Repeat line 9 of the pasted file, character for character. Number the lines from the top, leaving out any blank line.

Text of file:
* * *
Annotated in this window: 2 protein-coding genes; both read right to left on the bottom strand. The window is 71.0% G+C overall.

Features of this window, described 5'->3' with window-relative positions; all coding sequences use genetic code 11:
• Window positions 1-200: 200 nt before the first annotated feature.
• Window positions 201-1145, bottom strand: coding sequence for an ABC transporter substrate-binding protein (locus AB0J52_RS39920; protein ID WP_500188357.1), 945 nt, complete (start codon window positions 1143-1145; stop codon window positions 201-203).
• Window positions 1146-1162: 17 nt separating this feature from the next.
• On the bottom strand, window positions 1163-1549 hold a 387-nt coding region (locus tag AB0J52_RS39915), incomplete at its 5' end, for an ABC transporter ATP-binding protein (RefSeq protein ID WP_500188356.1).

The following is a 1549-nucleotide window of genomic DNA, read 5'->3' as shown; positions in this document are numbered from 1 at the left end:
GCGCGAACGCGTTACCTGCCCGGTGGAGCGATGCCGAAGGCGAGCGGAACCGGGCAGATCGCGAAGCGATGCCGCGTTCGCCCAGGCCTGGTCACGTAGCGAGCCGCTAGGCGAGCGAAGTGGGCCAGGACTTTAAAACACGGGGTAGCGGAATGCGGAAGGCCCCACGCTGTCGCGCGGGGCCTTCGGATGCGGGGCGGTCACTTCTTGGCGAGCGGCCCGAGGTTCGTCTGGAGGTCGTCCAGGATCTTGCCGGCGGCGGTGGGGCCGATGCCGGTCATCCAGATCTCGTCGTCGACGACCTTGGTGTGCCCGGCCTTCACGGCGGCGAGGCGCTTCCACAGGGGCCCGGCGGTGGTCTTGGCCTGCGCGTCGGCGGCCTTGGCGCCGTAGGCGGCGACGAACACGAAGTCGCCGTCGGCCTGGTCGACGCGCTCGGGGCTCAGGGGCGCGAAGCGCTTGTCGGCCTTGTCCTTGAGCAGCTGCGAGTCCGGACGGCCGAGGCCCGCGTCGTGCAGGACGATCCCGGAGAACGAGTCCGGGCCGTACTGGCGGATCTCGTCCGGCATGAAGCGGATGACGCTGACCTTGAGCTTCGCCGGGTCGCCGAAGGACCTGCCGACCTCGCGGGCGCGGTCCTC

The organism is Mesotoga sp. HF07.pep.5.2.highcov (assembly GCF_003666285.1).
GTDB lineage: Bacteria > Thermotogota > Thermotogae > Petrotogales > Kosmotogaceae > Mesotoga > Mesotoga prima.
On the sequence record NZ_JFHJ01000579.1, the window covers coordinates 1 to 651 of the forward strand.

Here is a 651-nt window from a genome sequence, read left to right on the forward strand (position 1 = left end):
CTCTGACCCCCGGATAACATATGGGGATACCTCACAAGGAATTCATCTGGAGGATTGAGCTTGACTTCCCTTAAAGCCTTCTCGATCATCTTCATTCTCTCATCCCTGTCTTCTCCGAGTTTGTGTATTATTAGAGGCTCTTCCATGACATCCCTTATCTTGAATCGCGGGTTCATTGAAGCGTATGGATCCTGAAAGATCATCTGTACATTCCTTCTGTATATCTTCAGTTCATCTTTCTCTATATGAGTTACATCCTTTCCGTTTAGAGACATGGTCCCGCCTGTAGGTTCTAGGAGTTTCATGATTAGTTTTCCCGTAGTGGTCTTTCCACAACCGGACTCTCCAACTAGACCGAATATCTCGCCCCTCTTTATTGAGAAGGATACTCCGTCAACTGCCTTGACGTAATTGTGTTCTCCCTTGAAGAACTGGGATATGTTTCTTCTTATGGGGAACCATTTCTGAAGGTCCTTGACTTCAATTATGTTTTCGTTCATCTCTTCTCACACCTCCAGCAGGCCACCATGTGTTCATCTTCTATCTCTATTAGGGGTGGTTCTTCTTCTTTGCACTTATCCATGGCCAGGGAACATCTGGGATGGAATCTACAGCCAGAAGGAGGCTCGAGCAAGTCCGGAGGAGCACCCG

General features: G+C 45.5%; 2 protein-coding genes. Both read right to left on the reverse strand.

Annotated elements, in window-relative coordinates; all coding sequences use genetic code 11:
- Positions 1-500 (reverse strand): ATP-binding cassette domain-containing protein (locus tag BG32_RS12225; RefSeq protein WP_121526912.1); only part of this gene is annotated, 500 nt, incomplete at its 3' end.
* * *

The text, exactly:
The organism is Mesotoga sp. HF07.pep.5.2.highcov (assembly GCF_003666285.1).